How­ev­er, the com­plex phys­i­o­log­ic sequence of birth, includ­ing its vari­a­tion from woman to woman, is less well served – in part because there is still so much to be learned about how birth hap­pens, and in part because the birth com­mu­ni­ty in gen­er­al (whether hav­ing had pro­fes­sion­al or aca­d­e­m­ic train­ing) is not as well versed in nor­mal phys­i­ol­o­gy as it could be.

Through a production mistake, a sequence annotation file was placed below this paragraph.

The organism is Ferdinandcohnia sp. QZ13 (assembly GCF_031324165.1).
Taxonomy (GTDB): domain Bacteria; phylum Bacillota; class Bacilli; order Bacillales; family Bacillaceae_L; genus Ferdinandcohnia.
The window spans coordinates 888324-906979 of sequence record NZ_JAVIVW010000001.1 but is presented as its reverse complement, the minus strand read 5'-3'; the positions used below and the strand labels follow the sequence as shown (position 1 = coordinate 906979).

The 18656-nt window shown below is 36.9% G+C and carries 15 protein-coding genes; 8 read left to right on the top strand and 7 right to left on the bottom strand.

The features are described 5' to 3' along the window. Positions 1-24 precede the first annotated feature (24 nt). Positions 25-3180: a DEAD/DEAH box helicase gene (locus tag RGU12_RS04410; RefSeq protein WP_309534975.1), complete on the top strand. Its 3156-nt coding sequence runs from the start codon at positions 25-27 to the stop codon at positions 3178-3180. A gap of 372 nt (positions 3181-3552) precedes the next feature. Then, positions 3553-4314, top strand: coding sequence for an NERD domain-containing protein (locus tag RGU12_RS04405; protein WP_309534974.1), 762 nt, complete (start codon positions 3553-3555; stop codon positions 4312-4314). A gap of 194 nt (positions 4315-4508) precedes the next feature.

Let me focus on two issues: One is pain/pleasure and the oth­er is hormones/behavior. Regard­ing pain/pleasure, Ina May makes a lot of impor­tant points, among them that how we expe­ri­ence an intense­ly sen­sa­tion­al expe­ri­ence depends to a great degree on our prepa­ra­tion and that dif­fer­ent women have dif­fer­ent pain/pleasure expe­ri­ences dur­ing birth. What she doesn’t tell us, though (and I sus­pect because it’s not com­mon knowl­edge), is that some of the fac­tors that con­trol how we expe­ri­ence sen­sa­tions are beyond our con­trol. We expe­ri­ence pain/pleasure through a series of sen­sa­tions, men­tal foci and behav­iors such as breath­ing and mus­cle release. These nerve impuls­es are for­ward­ed through­out the brain, some sen­sa­tions tak­ing on emo­tion­al con­tent – some ter­ri­fy­ing and oth­ers ecsta­t­ic – depend­ing on the neur­al pat­tern. This is the basis of both the fear/tension/pain syn­drome and the orgas­mic pat­tern. But the pre­cise pat­tern is depen­dent on genet­ics, as well as envi­ron­ment and behav­ioral train­ing.